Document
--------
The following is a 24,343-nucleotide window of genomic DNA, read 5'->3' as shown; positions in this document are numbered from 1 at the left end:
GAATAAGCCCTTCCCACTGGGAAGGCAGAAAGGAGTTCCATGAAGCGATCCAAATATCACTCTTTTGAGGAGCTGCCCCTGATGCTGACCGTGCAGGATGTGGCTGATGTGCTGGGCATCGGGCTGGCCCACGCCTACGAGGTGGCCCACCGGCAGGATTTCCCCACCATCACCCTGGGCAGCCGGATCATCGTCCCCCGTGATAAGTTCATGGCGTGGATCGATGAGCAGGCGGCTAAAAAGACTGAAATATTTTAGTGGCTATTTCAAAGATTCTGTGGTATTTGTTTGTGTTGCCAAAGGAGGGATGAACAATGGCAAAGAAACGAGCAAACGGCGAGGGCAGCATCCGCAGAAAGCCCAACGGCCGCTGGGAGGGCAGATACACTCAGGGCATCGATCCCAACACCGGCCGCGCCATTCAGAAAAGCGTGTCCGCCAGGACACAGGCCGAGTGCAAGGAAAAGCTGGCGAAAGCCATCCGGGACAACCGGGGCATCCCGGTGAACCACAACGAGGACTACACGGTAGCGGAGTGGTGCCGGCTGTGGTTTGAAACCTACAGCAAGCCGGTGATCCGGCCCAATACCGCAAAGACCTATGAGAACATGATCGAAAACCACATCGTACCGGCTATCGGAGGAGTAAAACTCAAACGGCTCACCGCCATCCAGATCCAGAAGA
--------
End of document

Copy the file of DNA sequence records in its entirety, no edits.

The following is a 24,343-nucleotide window of genomic DNA, read 5'->3' as shown; positions in this document are numbered from 1 at the left end:
GAATAAGCCCTTCCCACTGGGAAGGCAGAAAGGAGTTCCATGAAGCGATCCAAATATCACTCTTTTGAGGAGCTGCCCCTGATGCTGACCGTGCAGGATGTGGCTGATGTGCTGGGCATCGGGCTGGCCCACGCCTACGAGGTGGCCCACCGGCAGGATTTCCCCACCATCACCCTGGGCAGCCGGATCATCGTCCCCCGTGATAAGTTCATGGCGTGGATCGATGAGCAGGCGGCTAAAAAGACTGAAATATTTTAGTGGCTATTTCAAAGATTCTGTGGTATTTGTTTGTGTTGCCAAAGGAGGGATGAACAATGGCAAAGAAACGAGCAAACGGCGAGGGCAGCATCCGCAGAAAGCCCAACGGCCGCTGGGAGGGCAGATACACTCAGGGCATCGATCCCAACACCGGCCGCGCCATTCAGAAAAGCGTGTCCGCCAGGACACAGGCCGAGTGCAAGGAAAAGCTGGCGAAAGCCATCCGGGACAACCGGGGCATCCCGGTGAACCACAACGAGGACTACACGGTAGCGGAGTGGTGCCGGCTGTGGTTTGAAACCTACAGCAAGCCGGTGATCCGGCCCAATACCGCAAAGACCTATGAGAACATGATCGAAAACCACATCGTACCGGCTATCGGAGGAGTAAAACTCAAACGGCTCACCGCCATCCAGATCCAGAAGA